The Guanche people were characterized for having an advanced cultural development, corresponding to a protohistoric cultural horizon. These are villages with cultural features typical of the North African Berber area, probably influenced by the Phoenician - Punic and even Latin cultures, given the contact of these civilizations with the natives of North Africa in the times of the Phoenician and Roman expansion.
The indigenous societies of the archipelago oriented and aligned astronomically some sanctuaries and observation points, shrines, temples and even necropolis. The decentralization of the island was in guanartematos where guanarteme was the leader of the community. In Gran Canaria, at first there were 10 guanartematos (Gáldar, Telde, Agüimes, Tejeda, Aquexata, Agaete, Tamaraceite, Artebirgo, Artiacar and Arucas), but they would be united in a single kingdom (Gáldar) due to the campaign of unification and conquest of the island promoted by the caudillo Gumidafe (Gáldar) together with his wife Andaman fortune-teller, shortly before the Castilian conquest was divided around two large demarcations because his grandson Taghoter Semidán had two sons: Guanache Semidán guanartemato de Gáldar (Agaldad ) and Bentanguaire Semidán guanartemato from Telde.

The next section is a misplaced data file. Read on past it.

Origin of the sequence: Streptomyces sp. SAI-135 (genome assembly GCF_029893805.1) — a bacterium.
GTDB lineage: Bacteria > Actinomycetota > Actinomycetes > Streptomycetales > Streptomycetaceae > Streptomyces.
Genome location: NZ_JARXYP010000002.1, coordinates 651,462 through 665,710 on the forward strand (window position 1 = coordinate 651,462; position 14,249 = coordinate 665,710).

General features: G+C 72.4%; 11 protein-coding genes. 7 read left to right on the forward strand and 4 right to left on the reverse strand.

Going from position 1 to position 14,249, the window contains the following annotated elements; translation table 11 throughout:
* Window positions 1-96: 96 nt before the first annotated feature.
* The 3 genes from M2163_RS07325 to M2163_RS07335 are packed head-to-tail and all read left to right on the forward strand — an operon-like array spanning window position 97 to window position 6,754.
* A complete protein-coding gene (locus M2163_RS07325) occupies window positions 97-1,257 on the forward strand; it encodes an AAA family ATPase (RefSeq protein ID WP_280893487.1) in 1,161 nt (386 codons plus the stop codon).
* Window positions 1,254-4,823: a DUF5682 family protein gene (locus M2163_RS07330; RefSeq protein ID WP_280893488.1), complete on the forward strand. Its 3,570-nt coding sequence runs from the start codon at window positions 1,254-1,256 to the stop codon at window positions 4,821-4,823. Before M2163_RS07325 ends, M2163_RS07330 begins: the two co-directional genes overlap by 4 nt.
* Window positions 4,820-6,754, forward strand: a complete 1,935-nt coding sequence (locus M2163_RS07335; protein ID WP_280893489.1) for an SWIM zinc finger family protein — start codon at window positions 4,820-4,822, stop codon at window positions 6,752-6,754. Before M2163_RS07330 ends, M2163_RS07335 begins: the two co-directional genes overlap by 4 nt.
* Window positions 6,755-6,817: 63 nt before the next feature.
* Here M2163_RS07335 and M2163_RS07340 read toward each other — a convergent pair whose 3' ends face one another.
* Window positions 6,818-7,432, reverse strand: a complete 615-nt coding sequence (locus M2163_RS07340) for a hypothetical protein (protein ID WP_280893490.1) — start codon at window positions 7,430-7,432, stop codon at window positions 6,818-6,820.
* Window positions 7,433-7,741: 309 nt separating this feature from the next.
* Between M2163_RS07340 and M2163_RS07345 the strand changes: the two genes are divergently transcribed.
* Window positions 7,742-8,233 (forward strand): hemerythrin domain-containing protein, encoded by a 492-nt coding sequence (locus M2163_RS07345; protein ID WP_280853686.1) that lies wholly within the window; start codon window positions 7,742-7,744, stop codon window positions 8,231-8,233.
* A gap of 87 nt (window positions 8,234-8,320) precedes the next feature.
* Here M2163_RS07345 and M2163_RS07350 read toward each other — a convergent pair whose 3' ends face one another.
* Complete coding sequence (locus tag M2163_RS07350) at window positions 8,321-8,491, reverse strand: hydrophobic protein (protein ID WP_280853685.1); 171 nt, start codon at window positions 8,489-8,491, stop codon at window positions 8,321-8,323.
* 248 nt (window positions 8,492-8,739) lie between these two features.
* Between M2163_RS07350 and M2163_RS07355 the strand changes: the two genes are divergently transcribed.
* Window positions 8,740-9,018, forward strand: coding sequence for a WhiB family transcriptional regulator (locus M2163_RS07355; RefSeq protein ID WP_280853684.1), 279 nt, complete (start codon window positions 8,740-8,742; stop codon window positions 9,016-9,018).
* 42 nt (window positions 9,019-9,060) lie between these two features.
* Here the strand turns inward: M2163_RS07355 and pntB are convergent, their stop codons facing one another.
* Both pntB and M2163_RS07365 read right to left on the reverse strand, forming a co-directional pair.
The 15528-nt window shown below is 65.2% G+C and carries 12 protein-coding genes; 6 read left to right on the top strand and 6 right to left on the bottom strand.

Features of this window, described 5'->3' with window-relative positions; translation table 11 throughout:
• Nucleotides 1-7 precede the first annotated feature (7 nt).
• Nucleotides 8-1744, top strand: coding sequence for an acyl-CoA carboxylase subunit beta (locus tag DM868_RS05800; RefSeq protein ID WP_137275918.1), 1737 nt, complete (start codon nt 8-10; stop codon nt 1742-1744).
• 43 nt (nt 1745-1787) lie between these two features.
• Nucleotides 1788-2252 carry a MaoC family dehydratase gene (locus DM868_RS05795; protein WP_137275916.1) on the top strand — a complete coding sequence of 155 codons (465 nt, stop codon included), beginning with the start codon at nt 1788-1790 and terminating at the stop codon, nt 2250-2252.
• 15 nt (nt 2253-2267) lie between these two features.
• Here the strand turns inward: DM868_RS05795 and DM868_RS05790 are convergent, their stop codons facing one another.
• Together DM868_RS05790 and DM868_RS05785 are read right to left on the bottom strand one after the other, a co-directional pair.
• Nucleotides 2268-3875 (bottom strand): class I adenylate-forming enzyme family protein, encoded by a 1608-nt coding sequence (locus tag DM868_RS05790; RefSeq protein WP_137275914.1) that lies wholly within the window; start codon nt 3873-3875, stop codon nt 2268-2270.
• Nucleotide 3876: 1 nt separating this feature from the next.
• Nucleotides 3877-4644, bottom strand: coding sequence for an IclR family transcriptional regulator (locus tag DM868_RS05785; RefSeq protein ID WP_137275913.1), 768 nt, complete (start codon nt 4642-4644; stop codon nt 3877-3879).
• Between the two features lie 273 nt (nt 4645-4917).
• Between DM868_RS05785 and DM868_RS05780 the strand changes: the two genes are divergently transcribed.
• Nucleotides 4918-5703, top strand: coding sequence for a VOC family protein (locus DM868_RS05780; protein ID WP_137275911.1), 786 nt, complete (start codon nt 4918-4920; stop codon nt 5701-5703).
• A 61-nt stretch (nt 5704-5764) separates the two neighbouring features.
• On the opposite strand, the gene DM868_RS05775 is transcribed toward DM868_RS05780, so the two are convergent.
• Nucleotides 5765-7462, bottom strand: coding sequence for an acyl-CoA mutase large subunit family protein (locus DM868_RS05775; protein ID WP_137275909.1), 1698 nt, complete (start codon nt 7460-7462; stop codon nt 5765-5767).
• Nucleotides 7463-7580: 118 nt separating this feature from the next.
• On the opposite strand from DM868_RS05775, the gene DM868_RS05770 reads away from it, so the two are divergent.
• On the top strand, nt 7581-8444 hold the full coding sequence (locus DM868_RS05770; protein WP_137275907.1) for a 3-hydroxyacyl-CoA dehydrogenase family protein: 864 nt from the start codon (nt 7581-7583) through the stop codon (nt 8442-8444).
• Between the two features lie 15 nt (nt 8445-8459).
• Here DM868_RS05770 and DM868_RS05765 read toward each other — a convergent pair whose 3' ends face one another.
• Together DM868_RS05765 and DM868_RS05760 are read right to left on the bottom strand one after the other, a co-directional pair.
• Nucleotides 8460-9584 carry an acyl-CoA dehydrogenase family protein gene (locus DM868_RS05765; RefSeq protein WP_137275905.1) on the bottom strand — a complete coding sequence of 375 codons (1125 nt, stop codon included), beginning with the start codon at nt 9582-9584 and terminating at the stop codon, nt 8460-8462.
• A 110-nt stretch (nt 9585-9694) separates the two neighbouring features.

The conquest of the Canary Islands lasted almost one hundred years, from 1402 to 1496, meant the disappearance of a large part of the elements of aboriginal culture in all the islands, the conversion to Christianity and the miscegenation between settlers and local population.